Teaching, Learning and Assessment: 297 hours
Placement: 50 hours
Independent Study: 853 hours
Class sizes vary between 10 and 50 students.
Percentage of course assessed by coursework
The balance of assessment by examination and assessment by coursework depends to some extent on the optional modules you choose. The approximate percentage of the course assessed by coursework is as follows:
24% written exams
28% written exams
Feedback is supplied via Turnitin or directly from the module tutor. The majority of submissions are made via Turnitin and feedback for coursework is provided four working weeks after the submission date. If for unforeseen reasons this is not possible, the reasons will be communicated to the students within 2 weeks and the feedback prioritised within the department.
Written feedback will be supported verbally should the student require clarification. Formative assessment feedback will be provided at the time of completion where possible, with more detailed summative feedback for reports.
During induction week, the students are given an Induction Timetable, which is located within a course specific brochure.
The main timetable will be distributed by the end of the Induction week. Students will be expected to attend all timetabled sessions, over the scheduled 3 days per week currently.
Students are required to undertake placement hours within three modules. In ‘Introduction to Working Practices’ students are required to undertake 80 hours of work experience at the Reaseheath Equestrian Centre. In ‘Development of Working Practices’ students are required to undertake 50 hours of work experience at the Reaseheath Equestrian Centre.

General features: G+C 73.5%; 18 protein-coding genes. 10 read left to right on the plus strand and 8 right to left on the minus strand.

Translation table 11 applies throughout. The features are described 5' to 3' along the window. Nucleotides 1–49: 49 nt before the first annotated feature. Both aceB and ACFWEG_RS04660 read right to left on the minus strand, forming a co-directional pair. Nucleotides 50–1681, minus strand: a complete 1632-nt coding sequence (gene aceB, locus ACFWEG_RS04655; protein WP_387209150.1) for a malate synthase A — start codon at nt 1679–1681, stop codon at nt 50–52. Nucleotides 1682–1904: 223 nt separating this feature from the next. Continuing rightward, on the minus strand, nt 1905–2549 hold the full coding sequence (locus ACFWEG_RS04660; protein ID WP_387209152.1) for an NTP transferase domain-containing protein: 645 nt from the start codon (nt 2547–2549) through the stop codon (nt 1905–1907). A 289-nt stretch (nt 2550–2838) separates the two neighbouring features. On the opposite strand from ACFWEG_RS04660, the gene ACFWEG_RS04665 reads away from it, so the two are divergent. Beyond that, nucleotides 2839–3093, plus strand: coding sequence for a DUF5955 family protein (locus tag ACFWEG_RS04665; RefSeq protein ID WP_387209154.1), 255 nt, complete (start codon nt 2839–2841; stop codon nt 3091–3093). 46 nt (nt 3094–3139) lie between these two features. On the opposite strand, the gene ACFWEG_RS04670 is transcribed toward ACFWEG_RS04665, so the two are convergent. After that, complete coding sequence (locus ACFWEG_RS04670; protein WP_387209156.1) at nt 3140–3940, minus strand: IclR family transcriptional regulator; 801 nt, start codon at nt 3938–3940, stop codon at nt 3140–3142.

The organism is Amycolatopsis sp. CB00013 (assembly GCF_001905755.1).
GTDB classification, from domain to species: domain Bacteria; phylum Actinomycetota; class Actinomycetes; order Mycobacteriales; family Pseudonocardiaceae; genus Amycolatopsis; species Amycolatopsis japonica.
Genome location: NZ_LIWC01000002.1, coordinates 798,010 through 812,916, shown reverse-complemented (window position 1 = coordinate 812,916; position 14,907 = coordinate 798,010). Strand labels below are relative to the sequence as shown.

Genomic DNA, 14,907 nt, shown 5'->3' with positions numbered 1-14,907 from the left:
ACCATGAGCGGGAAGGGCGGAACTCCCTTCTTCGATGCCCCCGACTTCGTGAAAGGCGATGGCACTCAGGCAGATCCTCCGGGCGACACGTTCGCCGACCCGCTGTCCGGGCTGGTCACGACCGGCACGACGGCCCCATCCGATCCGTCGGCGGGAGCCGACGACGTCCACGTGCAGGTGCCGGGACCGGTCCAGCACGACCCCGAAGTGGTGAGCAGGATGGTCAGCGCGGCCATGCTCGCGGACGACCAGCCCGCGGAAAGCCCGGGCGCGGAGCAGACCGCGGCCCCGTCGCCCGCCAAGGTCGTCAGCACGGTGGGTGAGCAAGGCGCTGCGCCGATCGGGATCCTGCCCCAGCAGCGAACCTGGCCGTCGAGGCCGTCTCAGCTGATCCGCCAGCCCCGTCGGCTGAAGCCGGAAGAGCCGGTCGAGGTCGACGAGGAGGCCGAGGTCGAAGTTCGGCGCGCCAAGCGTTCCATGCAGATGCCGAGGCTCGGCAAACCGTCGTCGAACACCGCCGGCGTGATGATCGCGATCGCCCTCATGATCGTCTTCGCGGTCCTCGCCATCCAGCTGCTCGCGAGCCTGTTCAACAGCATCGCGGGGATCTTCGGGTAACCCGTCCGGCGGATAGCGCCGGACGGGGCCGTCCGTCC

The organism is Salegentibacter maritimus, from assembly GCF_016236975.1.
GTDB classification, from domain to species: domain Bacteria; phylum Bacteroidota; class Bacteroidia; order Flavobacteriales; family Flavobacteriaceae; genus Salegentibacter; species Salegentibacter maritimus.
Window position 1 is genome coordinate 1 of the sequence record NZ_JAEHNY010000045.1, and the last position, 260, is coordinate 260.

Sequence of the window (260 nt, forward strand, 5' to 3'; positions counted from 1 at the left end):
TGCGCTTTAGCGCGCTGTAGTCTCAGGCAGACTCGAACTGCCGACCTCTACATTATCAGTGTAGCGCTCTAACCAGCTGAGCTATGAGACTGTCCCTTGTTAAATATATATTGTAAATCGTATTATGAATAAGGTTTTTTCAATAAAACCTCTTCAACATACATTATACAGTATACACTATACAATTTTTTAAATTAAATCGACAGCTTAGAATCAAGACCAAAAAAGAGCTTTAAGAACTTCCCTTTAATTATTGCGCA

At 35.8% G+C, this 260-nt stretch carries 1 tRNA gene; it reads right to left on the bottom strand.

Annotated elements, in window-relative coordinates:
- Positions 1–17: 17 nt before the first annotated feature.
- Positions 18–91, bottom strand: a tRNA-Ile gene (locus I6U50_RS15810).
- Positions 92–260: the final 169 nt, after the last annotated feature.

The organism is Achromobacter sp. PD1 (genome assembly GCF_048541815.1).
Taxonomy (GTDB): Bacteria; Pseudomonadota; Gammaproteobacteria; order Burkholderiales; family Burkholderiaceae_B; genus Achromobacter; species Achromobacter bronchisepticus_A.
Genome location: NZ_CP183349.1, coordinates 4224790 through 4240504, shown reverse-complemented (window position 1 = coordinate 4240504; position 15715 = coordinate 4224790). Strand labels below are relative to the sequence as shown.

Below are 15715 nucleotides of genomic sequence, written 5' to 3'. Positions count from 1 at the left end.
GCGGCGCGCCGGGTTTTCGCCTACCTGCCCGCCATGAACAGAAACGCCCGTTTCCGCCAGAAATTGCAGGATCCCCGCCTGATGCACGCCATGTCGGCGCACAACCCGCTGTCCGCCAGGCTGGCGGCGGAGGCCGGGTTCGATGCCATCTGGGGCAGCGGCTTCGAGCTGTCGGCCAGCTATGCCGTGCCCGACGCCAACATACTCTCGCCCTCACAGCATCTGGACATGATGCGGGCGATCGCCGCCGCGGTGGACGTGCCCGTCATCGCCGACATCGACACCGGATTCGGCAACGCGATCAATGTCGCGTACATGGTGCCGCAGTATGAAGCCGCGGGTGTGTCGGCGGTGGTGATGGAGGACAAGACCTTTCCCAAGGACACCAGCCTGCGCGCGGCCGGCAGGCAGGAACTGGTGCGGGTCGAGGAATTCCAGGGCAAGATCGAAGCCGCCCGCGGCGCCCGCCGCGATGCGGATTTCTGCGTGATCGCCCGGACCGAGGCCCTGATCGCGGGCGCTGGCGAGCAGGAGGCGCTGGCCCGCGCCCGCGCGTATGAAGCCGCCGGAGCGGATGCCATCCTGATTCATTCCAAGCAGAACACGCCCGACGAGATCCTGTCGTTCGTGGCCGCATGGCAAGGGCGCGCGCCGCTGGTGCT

In ‘Application of Working Practices’ learners are required to undertake 50 hours of work experience at an approved industry placement. In a work placement in a location of their own choosing.
The responsibility of finding a suitable placement lies with the student who is also responsible for any related financial requirements.
This course is subject to review for 2019.
- A minimum of 64 UCAS points
- A Levels preferably to include Biology (or related subject) or
- BTEC Level 3 qualification (2 years) at Merit in relevant subject
- Access to HE Diploma
- Mature students (aged 21+) will be considered on an individual basis and substantial work experience will be considered, as well as, or in place of, formal qualification.
- One year top-up route to BSc (Hons) Equine Science
- Professional body qualifications in Complementary Therapy specialisms.
- Rehabilitation and therapy centre management
- Performance and competition horse management
- Equine research
- Equine behavioural therapy
- Equine welfare.
Please note: acceptance onto riding units is subject to assessment and weight limit of 13 stone.
As a Higher Education student you will have two main costs to meet; your tuition fees and living costs.
Our full-time tuition fees for UK and EU students entering University in either 2017/18 or 2018/19 are £7,860. These fees are charged for each academic year of a course and are set by the college annually.
If you are an international student or for the latest information on tuition fees visit the student finance page on our website.